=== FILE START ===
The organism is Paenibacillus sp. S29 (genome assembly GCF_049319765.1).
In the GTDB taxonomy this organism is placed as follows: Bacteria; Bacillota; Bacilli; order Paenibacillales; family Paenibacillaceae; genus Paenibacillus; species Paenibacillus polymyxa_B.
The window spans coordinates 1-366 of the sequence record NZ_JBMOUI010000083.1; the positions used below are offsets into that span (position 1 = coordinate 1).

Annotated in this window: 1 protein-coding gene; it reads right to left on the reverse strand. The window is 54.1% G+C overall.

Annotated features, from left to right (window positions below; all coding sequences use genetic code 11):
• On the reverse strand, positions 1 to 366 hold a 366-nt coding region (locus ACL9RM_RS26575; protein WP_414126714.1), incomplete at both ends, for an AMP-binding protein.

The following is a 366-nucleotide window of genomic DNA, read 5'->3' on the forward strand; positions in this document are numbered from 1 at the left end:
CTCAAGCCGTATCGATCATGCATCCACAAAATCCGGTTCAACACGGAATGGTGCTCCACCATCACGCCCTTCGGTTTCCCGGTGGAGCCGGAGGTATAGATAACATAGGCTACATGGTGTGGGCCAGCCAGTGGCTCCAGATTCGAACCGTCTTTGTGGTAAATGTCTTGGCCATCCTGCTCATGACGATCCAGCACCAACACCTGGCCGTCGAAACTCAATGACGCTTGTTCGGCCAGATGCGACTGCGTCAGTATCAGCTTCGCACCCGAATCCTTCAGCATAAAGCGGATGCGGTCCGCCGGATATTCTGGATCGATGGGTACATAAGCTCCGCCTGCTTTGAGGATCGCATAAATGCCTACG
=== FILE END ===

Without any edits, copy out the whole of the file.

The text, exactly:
The organism is Paenibacillus sp. S29 (genome assembly GCF_049319765.1).
In the GTDB taxonomy this organism is placed as follows: Bacteria; Bacillota; Bacilli; order Paenibacillales; family Paenibacillaceae; genus Paenibacillus; species Paenibacillus polymyxa_B.
The window spans coordinates 1-366 of the sequence record NZ_JBMOUI010000083.1; the positions used below are offsets into that span (position 1 = coordinate 1).

Annotated in this window: 1 protein-coding gene; it reads right to left on the reverse strand. The window is 54.1% G+C overall.

Annotated features, from left to right (window positions below; all coding sequences use genetic code 11):
• On the reverse strand, positions 1 to 366 hold a 366-nt coding region (locus ACL9RM_RS26575; protein WP_414126714.1), incomplete at both ends, for an AMP-binding protein.

The following is a 366-nucleotide window of genomic DNA, read 5'->3' on the forward strand; positions in this document are numbered from 1 at the left end:
CTCAAGCCGTATCGATCATGCATCCACAAAATCCGGTTCAACACGGAATGGTGCTCCACCATCACGCCCTTCGGTTTCCCGGTGGAGCCGGAGGTATAGATAACATAGGCTACATGGTGTGGGCCAGCCAGTGGCTCCAGATTCGAACCGTCTTTGTGGTAAATGTCTTGGCCATCCTGCTCATGACGATCCAGCACCAACACCTGGCCGTCGAAACTCAATGACGCTTGTTCGGCCAGATGCGACTGCGTCAGTATCAGCTTCGCACCCGAATCCTTCAGCATAAAGCGGATGCGGTCCGCCGGATATTCTGGATCGATGGGTACATAAGCTCCGCCTGCTTTGAGGATCGCATAAATGCCTACG